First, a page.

Antibiotic prescribing in UK care homes 2016-2017: Retrospective cohort study of linked data

Catherine M. Smith, H. Williams, A. Jhass, A. Jhass, Selina Patel, E. Crayton, F. Lorencatto, S. Michie, Andrew C. Hayward, L. J. Shallcross, N. Anderson, L. Atkins, A. Conolly, E. Crayton, S. Denaxas, P. Dutey-Magni, N. Elsay, G. Forbes, E. B. Fragaszy, N. FreemantleC. Fuller, M. Gill, A. H. Hayward, R. Horne, A. Jhass, P. Kostkova, F. Lorencatto, S. Michie, J. Mindell, M. Richardson, J. Robson, P. Rockenschaub, C. Royston, L. J. Shallcross, C. M. Smith, E. Sutton, J. Thomas, C. Tarrant, R. Traina, E. Richardson, J. West, H. Williams

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Abstract

Background: Older people living in care homes are particularly susceptible to infections and antibiotics are therefore used frequently for this population. However, there is limited information on antibiotic prescribing in this setting. This study aimed to investigate the frequency, patterns and risk factors for antibiotic prescribing in a large chain of UK care homes. Methods: Retrospective cohort study of administrative data from a large chain of UK care homes (resident and care home-level) linked to individual-level pharmacy data. Residents aged 65 years or older between 1 January 2016 and 31 December 2017 were included. Antibiotics were classified by type and as new or repeated prescriptions. Rates of antibiotic prescribing were calculated and modelled using multilevel negative binomial regression. Results: 13,487 residents of 135 homes were included. The median age was 85; 63% residents were female. 28,689 antibiotic prescriptions were dispensed, the majority were penicillins (11,327, 39%), sulfonamides and trimethoprim (5818, 20%), or other antibacterials (4665, 16%). 8433 (30%) were repeat prescriptions. The crude rate of antibiotic prescriptions was 2.68 per resident year (95% confidence interval (CI) 2.64-2.71). Increased antibiotic prescribing was associated with residents requiring more medical assistance (adjusted incidence rate ratio for nursing opposed to residential care 1.21, 95% CI 1.13-1.30). Prescribing rates varied widely by care home but there were no significant associations with the care home-level characteristics available in routine data. Conclusions: Rates of antibiotic prescribing in care homes are high and there is substantial variation between homes. Further research is needed to understand the drivers of this variation to enable development of effective stewardship approaches that target the influences of prescribing.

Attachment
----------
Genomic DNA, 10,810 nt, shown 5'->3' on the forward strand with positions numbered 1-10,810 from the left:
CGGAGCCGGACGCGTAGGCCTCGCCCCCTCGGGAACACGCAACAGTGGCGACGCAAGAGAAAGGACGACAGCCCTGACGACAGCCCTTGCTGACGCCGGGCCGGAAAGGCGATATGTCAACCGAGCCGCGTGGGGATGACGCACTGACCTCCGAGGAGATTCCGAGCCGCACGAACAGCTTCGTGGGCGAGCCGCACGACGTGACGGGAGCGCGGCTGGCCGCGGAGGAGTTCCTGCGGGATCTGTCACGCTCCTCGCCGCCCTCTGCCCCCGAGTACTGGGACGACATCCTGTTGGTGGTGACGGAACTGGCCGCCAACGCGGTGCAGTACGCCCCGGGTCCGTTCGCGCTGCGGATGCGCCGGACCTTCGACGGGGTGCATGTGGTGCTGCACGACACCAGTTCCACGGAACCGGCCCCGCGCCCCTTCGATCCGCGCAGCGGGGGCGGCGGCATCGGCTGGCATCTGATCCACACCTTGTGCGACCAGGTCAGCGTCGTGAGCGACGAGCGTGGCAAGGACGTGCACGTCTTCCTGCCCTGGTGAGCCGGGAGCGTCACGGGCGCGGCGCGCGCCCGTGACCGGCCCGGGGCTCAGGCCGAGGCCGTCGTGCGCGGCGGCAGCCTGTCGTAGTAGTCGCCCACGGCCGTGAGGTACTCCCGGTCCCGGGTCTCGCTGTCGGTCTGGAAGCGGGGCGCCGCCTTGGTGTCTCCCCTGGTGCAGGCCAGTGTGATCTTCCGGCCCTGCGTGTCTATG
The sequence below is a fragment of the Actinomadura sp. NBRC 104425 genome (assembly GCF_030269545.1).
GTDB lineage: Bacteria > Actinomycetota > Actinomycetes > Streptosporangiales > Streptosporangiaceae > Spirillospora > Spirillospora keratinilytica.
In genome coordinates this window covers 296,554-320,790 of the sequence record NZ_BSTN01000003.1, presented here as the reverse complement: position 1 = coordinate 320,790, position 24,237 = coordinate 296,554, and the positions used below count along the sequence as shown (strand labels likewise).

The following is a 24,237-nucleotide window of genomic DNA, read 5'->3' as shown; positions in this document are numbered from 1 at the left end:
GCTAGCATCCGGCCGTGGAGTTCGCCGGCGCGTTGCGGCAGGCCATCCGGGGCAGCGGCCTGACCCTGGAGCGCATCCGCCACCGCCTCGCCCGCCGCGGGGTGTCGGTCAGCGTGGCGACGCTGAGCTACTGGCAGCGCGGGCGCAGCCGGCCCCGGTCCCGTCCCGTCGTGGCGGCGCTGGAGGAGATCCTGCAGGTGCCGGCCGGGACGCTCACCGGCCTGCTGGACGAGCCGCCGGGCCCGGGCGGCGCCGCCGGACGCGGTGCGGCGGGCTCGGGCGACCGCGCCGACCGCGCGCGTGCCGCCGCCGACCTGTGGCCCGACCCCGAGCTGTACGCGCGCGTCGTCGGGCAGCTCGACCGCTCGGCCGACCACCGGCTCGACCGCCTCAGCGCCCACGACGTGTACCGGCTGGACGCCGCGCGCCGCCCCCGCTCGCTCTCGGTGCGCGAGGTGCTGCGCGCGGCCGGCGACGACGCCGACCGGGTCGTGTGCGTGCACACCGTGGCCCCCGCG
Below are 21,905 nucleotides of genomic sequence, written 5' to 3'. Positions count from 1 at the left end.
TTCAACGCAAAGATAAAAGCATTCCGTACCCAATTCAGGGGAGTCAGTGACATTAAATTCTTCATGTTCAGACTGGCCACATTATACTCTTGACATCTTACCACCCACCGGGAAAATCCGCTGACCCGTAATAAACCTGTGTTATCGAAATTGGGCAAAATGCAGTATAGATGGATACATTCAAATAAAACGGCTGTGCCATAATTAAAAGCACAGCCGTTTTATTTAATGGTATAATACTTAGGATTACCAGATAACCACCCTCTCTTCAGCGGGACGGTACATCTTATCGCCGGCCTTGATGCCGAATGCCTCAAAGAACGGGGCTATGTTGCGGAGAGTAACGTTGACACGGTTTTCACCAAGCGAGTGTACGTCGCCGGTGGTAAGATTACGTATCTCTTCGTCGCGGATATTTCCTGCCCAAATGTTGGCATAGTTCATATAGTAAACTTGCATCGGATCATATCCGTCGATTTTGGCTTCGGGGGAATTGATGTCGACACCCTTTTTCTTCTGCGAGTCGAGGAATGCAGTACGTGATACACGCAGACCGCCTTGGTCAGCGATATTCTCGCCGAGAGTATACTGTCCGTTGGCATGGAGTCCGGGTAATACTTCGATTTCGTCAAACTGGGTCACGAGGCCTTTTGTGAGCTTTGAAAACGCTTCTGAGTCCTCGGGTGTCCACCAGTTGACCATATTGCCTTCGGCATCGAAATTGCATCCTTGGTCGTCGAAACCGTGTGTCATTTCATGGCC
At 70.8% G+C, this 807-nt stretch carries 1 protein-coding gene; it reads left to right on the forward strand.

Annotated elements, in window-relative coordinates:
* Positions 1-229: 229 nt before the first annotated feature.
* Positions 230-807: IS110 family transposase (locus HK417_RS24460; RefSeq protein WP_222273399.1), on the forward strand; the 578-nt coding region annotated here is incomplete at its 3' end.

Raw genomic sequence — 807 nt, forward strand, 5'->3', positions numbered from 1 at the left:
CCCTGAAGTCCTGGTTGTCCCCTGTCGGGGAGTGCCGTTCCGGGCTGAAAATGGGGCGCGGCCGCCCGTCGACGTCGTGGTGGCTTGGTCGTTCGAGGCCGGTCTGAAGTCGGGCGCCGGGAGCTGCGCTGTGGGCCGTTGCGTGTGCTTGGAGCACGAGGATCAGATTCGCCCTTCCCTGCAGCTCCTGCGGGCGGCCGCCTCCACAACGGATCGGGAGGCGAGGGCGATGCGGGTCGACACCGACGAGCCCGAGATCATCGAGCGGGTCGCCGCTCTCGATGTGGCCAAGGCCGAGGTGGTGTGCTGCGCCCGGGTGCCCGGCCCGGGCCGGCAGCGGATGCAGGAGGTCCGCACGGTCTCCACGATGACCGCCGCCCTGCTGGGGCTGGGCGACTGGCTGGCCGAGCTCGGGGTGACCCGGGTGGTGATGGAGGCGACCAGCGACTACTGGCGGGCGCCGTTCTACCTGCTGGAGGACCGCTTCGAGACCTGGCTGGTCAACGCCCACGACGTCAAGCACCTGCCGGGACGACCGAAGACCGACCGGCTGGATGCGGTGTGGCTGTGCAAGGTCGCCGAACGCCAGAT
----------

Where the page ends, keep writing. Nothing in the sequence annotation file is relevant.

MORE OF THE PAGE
Original languageEnglish
Article number555
JournalBMC Health Services Research
Volume20
Issue number1
DOIs
Publication statusPublished - 18 Jun 2020

Bibliographical note

Funding Information:
This work was supported by the Economic and Social Research Council, grant number ES/P008321/1, as part of the Preserving Antibiotics through Safe Stewardship (PASS) project.

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Keywords

  • Anti-bacterial agents
  • Antibiotic prescribing
  • Antibiotic stewardship
  • care home
  • Infection
  • Long-term care
  • Older people

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